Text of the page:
This book offers a fresh perspective on organizational development and change theory and practice. Building on their recent work in quantum storytelling theory and complexity theory, Henderson and Boje consider the implications of fractal patterns in human behavior with a view toward ethics in organization development for the modern world.
Building on Gilles Deleuze and Felix Guattari’s (1987) ontology of multiple moving and intersecting fractal processes, the authors offer readers an understanding of how managing and organizing can be adapted to cope with the turbulence and complexity of different organizational situations and environments. They advocate a sustainable, co-creative brand of agency and introduce appropriate, simple tools to support organizational development practitioners. This book offers theory and research methods to management and organization scholars, along with praxis advice to practicing managers.
Part 1: Fractal Change Management Theory: A Bold New Tool for a Brave New World 1. What Is Fractal Change Management? 2. What Are Fractals in Management Science? 3. Fractal Organizing Processes: Knowing One When You See It! 4. Fractal Storytelling Part 2: Exploring Fractal Organizing Processes in Situ 5. From the Ashes: What We Can Learn from Nonprofit Leaders during a Crisis 6. How Fractal Organizing Processes Unfold in Day-to-Day Business and Being Part 3: The Fractal Manager’s Toolkit 7. The Fractal Action Research Method (FARM) 8. A Fractal-Based Strategic Change Model 9. Ontological Systems Mapping: A Tool for Ethical Engagement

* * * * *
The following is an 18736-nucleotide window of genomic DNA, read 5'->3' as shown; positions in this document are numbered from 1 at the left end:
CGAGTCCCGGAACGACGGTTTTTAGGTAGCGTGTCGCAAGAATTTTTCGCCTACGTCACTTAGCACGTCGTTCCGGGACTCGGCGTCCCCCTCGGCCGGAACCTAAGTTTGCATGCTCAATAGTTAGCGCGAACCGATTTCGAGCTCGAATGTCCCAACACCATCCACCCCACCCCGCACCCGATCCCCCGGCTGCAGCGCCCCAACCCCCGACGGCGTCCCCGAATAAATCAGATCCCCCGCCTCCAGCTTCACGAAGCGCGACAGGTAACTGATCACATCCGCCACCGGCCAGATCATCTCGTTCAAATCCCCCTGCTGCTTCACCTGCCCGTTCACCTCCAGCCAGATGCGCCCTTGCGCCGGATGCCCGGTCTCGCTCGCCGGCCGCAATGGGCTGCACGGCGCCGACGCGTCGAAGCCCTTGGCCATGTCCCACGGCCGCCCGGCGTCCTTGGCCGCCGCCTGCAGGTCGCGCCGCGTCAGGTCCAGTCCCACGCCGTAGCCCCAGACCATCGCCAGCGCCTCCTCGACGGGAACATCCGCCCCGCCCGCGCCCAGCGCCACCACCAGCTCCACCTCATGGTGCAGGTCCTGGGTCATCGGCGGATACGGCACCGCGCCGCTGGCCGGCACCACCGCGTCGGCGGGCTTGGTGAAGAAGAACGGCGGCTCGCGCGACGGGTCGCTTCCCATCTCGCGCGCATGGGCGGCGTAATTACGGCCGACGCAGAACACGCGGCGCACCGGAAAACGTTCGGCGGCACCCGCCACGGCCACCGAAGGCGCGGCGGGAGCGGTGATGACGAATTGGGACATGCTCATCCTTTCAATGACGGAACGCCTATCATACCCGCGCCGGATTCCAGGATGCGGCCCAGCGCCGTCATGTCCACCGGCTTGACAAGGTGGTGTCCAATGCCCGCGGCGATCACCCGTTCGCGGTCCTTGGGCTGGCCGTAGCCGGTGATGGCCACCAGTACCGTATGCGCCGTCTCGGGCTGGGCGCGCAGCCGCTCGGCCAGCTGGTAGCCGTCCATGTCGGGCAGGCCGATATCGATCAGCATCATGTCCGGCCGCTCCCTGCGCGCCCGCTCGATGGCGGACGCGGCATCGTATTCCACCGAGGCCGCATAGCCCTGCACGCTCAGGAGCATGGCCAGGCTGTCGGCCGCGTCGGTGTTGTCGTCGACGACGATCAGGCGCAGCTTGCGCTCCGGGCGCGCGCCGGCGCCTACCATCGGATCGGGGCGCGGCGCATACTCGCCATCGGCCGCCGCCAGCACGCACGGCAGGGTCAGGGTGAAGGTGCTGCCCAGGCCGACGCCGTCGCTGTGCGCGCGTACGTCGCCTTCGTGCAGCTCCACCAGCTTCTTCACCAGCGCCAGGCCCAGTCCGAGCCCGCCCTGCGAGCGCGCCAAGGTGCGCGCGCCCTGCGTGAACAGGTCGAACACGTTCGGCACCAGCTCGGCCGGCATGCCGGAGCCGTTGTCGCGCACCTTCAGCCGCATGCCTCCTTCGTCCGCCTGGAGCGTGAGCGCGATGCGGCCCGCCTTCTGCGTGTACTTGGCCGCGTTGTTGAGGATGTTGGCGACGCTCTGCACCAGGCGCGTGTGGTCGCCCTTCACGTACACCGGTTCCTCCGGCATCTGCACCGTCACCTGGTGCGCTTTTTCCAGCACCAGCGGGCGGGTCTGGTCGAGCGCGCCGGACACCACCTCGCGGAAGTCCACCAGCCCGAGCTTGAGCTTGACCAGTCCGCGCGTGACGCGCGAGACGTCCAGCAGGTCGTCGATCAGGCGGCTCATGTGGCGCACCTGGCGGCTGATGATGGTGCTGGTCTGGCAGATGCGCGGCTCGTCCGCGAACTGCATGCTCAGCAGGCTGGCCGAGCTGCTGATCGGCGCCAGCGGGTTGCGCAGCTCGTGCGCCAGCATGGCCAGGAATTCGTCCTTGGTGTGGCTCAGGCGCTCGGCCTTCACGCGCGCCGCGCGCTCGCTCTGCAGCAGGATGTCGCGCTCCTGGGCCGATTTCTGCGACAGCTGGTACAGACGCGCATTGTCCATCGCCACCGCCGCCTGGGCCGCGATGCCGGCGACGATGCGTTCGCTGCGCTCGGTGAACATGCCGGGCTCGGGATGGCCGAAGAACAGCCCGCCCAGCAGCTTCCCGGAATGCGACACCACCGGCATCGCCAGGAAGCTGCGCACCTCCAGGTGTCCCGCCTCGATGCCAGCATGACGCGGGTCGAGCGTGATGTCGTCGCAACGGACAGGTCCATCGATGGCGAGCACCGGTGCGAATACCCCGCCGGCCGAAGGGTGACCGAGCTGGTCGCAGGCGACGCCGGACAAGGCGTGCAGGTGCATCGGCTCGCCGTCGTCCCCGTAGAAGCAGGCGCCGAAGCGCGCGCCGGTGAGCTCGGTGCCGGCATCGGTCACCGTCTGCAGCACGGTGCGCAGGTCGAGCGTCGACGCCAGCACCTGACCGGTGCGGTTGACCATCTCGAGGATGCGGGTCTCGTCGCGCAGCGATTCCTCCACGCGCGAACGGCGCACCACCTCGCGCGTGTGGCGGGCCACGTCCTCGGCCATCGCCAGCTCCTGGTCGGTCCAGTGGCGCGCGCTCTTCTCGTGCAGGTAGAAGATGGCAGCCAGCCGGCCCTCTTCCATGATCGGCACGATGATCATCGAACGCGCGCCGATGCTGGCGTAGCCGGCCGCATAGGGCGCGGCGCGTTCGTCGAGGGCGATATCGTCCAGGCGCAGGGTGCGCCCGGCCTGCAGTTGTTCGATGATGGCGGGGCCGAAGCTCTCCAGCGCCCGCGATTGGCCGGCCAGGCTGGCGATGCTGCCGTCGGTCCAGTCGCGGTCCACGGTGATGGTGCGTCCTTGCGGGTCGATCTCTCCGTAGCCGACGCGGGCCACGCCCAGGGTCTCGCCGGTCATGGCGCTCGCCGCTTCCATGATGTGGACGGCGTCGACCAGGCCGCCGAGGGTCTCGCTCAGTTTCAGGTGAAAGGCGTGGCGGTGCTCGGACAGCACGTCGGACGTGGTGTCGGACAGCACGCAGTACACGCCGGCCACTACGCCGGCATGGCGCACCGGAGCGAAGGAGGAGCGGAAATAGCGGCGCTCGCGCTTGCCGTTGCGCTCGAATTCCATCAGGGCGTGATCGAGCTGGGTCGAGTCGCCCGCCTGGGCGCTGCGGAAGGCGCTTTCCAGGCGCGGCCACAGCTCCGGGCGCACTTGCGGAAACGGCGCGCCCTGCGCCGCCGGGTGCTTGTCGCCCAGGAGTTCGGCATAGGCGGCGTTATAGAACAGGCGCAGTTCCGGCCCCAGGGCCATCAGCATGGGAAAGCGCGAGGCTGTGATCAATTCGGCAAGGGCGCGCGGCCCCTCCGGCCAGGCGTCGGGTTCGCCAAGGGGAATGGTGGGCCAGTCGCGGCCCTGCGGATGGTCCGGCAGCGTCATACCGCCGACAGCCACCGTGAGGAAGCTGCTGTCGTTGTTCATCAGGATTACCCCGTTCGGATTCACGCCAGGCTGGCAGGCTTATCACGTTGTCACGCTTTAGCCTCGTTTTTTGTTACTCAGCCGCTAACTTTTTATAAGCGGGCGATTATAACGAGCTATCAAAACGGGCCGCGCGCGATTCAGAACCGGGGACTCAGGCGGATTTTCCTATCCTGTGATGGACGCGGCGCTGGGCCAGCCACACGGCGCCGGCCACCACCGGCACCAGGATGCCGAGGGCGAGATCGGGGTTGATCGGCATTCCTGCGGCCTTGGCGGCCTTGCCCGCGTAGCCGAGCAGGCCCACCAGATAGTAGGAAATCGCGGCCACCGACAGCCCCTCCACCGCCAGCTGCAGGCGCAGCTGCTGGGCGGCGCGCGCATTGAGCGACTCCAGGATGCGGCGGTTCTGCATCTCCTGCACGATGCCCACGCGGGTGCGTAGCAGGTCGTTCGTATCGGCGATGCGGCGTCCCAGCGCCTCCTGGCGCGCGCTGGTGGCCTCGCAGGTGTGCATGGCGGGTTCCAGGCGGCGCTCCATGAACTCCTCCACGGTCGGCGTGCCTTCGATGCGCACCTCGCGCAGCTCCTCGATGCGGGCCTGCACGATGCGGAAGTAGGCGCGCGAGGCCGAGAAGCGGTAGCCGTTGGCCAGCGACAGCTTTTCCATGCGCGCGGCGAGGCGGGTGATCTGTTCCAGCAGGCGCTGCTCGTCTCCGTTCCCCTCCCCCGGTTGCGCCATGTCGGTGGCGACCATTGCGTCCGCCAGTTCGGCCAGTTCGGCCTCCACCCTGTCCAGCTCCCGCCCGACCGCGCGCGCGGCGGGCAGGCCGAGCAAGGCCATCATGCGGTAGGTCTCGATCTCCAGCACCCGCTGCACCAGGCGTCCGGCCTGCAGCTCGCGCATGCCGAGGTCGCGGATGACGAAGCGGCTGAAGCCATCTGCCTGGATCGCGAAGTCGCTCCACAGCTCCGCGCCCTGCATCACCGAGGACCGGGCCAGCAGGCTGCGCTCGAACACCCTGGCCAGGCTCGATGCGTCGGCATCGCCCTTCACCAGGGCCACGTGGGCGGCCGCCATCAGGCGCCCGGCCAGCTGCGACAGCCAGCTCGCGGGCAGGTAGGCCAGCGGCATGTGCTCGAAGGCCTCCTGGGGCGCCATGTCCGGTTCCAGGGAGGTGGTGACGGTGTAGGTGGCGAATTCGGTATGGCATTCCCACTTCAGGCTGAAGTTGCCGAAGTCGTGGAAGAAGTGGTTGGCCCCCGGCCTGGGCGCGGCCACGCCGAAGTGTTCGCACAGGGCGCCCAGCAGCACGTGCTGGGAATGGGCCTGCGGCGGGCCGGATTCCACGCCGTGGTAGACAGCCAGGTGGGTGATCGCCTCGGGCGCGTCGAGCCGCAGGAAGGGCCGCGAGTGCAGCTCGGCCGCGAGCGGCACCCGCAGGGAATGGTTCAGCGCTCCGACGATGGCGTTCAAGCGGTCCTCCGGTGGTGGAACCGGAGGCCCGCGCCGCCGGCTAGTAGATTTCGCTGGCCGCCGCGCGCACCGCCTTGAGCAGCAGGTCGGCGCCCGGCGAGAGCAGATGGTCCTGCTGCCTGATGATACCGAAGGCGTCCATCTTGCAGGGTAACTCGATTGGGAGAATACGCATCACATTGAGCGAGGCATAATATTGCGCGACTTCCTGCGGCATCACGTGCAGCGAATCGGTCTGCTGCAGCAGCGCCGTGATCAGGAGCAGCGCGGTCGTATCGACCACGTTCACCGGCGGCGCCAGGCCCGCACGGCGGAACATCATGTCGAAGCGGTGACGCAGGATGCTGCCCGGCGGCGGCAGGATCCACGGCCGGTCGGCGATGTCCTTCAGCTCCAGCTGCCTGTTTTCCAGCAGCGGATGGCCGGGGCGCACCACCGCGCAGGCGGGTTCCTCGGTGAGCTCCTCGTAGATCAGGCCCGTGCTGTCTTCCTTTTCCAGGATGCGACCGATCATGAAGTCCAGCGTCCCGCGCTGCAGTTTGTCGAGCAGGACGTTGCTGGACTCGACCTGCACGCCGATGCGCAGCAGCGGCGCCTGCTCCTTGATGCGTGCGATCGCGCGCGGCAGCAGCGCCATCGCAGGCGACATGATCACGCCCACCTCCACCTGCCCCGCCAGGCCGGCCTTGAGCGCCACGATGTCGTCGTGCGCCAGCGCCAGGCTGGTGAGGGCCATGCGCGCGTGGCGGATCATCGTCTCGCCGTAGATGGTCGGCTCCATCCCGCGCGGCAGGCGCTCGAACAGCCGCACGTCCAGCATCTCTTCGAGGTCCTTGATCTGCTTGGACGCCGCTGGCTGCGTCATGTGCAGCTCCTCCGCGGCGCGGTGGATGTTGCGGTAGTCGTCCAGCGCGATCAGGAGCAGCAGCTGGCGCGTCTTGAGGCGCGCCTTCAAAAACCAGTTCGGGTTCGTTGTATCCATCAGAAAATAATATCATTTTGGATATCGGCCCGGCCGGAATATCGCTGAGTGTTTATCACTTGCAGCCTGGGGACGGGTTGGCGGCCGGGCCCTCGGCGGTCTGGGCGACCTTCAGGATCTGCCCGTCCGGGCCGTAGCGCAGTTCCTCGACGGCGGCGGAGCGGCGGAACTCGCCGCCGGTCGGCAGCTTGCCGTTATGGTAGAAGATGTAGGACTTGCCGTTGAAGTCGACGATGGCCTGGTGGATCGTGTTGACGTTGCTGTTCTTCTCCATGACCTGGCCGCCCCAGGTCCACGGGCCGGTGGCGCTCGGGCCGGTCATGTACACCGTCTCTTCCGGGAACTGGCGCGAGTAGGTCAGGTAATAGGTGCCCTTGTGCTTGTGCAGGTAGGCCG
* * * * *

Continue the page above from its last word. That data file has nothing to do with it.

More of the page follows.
It is often stated that some 70% of all change projects fail. Though this figure can be disputed, it is nevertheless clear that managing change is one of the most difficult tasks facing organizations today. In response to this, writers offer a wide range of theories and advice designed to aid managers and scholars in understanding and managing change, but which seem merely to overwhelm them with a profusion of competing and conflicting advice and approaches. In many respects, change is a field which epitomises the ‘rigor-relevance’ debate. We have many approaches to change which are built on sound research and robust theories, but which appear to lack relevance for managers. We also have a vast array of nostrums, practices and tools which managers use, but which appear to lack methodological or theoretical foundations.
The aim of this series is to cut through the confusion surrounding the study and practice of change by providing comprehensive and in-depth studies of existing and emerging approaches to change. The rationale for the series is that we cannot understand organizational change sufficiently nor implement it effectively unless we can evaluate the various approaches in terms of the evidence which underpins them, what they seek to achieve and how and where they can be applied. In particular, the series seeks to address, but is not limited to, the following questions: